Amesbury Skiffs around the Elizabethan Islands
In 1602 the English explorer Bartholomew Gosnold explored the waters
south of Cape Cod in his ship Concord. During that journey,
Gosnold made ample use of his status as the first Englishman to explore
the area by naming everything of any significance. He named Cape
Cod, after the abundant cod fish his crew found in the area. He
changed the local Indian name of Suckanessett to Falmouth, after his
home port of Falmouth, England. He also named the island chain laying to the
south and west of Cape Cod, the Elizabethan Islands after Queen
Elizabeth. The largest of these islands, he called Martha's Vineyard
after his infant daughter.2, 3
Last fall my daughter Christine and I took advantage of the warm Indian summer
weather and went boating with
my friend Scott and his son Danny. In short we decided to
go on a skiff expedition, exploring the Elizabethan Islands.
We drove up to Wild Harbor Market and picked up a couple of sandwiches then
headed down to Woods Hole where we met up with Scott
and Danny at the Woods Hole
Yacht Club. My daughter and Danny have known each other half their lives. Back then, they were best of friends, two
bear cubs romping through
the woods together. Now, as TeenAngels, their relationship is considerably more
complex. Scott and I greet each other on the dock and begin making sailor chat about the day,
whilst Christine and Danny circle nervously around keeping each other within peripheral
vision, but never coming close enough to acknowledge that the other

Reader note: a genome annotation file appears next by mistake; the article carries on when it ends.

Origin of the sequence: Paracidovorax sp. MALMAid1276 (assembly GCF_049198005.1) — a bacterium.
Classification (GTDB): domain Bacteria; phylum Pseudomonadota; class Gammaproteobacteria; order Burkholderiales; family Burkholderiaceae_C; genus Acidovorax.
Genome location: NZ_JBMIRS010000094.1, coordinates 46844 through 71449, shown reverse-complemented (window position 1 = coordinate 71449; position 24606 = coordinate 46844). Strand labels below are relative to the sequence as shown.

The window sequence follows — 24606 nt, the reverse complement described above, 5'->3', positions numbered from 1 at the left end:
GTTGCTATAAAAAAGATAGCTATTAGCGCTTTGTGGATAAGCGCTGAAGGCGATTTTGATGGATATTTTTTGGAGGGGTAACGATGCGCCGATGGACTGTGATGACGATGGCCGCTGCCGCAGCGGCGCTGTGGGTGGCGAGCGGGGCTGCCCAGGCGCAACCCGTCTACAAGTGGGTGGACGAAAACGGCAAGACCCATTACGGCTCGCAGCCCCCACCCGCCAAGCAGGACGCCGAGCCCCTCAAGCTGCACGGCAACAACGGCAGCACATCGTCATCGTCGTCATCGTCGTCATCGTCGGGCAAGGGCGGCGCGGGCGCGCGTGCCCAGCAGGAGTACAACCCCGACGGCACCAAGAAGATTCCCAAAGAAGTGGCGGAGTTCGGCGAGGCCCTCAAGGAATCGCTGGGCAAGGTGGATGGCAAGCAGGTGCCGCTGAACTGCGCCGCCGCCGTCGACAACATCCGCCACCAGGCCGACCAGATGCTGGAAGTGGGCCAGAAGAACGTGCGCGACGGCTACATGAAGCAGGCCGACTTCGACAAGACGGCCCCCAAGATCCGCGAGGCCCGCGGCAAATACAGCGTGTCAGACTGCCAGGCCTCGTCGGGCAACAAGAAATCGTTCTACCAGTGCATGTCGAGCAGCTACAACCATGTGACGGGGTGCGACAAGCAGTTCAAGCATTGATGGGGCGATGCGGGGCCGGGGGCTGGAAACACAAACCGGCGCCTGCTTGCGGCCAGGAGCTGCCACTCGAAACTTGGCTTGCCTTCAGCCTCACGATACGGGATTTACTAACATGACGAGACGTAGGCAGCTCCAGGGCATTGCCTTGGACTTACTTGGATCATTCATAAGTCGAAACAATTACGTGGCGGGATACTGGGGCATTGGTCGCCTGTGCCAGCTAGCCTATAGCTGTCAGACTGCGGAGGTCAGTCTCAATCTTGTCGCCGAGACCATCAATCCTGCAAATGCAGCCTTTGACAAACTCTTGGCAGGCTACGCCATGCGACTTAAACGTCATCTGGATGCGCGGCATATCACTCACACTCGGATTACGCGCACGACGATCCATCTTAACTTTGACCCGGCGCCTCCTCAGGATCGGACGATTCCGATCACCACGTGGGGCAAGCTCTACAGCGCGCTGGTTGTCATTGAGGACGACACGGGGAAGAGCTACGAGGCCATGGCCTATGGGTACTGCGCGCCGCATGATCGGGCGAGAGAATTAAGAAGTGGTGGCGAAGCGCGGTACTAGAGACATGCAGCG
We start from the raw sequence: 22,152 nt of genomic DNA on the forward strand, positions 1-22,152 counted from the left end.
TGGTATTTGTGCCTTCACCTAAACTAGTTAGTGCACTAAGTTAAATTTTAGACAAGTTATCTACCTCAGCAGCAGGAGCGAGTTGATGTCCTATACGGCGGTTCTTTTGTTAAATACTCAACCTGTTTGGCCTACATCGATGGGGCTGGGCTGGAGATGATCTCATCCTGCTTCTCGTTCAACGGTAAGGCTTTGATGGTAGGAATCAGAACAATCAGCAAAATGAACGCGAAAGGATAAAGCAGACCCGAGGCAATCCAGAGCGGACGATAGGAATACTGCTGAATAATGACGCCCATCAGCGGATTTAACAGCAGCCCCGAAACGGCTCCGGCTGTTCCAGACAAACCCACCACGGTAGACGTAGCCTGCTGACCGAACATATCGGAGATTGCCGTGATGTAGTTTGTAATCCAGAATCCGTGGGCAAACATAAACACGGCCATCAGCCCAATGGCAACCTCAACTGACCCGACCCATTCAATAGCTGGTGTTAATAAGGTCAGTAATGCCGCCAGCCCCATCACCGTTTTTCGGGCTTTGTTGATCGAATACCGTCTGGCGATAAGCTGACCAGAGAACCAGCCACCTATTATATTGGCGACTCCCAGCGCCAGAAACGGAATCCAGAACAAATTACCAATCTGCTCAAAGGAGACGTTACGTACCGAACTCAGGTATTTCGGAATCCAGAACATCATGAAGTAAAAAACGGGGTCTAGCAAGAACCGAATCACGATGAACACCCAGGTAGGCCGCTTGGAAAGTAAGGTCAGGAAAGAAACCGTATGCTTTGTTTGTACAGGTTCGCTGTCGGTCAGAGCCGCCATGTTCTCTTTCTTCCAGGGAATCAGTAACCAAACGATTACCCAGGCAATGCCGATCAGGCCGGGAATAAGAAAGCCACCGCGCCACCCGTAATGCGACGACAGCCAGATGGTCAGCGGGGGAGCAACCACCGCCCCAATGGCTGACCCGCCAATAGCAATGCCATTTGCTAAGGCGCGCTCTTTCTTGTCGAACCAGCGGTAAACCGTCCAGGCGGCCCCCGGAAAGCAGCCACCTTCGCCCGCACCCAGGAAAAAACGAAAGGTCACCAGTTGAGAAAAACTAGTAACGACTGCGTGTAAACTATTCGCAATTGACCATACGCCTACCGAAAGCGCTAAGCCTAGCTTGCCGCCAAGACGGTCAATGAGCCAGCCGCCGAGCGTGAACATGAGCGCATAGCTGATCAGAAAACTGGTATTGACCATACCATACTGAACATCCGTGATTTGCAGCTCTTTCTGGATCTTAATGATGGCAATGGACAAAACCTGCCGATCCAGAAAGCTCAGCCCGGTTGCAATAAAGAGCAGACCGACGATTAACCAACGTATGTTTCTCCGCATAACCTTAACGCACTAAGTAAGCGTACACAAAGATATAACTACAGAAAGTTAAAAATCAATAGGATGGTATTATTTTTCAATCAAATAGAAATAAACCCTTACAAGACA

is actually there. Danny is a man of few words, Christine never shuts up, this is going to be
an interesting day...
Our two boats are identical twins, Amesbury Skiffs, twelve feet in length
with ten horsepower outboard motors. Nothing fancy, just solid seaworthy
little craft perfect for our intended bit of voyaging. All of us are pretty experienced skiff
operators, so the gear is quickly stowed and
we're off and running before you know it. Christine is driving our boat, and
Danny is driving Scott's. The water is calm as we pass the Marine Biology Labs,
and see the research vessel Atlantis tied up with the famous submersible Alvin
perched on its stern.
Pine Island Passage
The first destination is Pine Island Passage, a clever way to get through Woods Hole in a small boat when the tide is
running hard against you, like it is today. I think that the waters of Woods
Hole will always fascinate me no matter how long I live here. The very idea of
normal pleasure boats routinely traversing a place that turns into a white water
rapids four times a day seems a bit much, and when you add in excitement of
large commercial ferry traffic and really strong winds, well, you get the idea.
Pine Island Passage avoids the traffic and the worst of the chop, but the
trade off is that it amplifies the current. Our two boats caravan across the
pass then turn northwest near Nonamesset Island and work our way into the
strengthening current. The outboard motors on these boats can push them about
10 knots flat out, and the current is rushing through the passage at about six
knots, so we are creeping forward while the water appears to race by us.
The pass itself is marked by a bunch of scary looking rocks and you have to navigate a little
dogleg to thread your way through. The engines are screaming
and the water is streaking and the foam is flying and the scary rocks are close
enough to reach out and touch. And the best part is that our kids are driving
Christine is smiling like a maniac at the excitement of it all and the sudden
realization that she knows exactly what to do and that this is really really
REAL! I can see Danny up ahead as he keeps looking back protectively to make sure
that we are following his track. He's done this lots of times, mister cool.
Suddenly, as quickly as it started, we're through the Pine Island Passage and the current slacks off and
10 knots suddenly sends us flying across the water.
"The fifteenth day we had again sight of the land, which made